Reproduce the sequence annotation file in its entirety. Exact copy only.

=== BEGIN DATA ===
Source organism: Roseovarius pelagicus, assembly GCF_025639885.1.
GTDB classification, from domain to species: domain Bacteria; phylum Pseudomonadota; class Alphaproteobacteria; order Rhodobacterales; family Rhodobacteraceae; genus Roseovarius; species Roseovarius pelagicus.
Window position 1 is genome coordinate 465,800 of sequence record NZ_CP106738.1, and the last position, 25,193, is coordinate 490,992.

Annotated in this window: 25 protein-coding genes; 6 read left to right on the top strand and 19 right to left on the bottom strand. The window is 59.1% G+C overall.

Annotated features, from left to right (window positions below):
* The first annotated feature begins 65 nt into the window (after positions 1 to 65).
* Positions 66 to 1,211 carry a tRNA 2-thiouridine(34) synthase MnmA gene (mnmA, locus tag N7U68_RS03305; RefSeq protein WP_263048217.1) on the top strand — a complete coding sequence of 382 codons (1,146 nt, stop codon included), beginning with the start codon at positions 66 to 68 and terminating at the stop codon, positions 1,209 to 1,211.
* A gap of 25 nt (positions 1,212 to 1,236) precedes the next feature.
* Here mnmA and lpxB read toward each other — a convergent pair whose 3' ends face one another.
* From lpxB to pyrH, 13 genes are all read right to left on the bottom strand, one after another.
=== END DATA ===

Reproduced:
Source organism: Roseovarius pelagicus, assembly GCF_025639885.1.
GTDB classification, from domain to species: domain Bacteria; phylum Pseudomonadota; class Alphaproteobacteria; order Rhodobacterales; family Rhodobacteraceae; genus Roseovarius; species Roseovarius pelagicus.
Window position 1 is genome coordinate 465,800 of sequence record NZ_CP106738.1, and the last position, 25,193, is coordinate 490,992.

Annotated in this window: 25 protein-coding genes; 6 read left to right on the top strand and 19 right to left on the bottom strand. The window is 59.1% G+C overall.

Annotated features, from left to right (window positions below):
* The first annotated feature begins 65 nt into the window (after positions 1 to 65).
* Positions 66 to 1,211 carry a tRNA 2-thiouridine(34) synthase MnmA gene (mnmA, locus tag N7U68_RS03305; RefSeq protein WP_263048217.1) on the top strand — a complete coding sequence of 382 codons (1,146 nt, stop codon included), beginning with the start codon at positions 66 to 68 and terminating at the stop codon, positions 1,209 to 1,211.
* A gap of 25 nt (positions 1,212 to 1,236) precedes the next feature.
* Here mnmA and lpxB read toward each other — a convergent pair whose 3' ends face one another.
* From lpxB to pyrH, 13 genes are all read right to left on the bottom strand, one after another.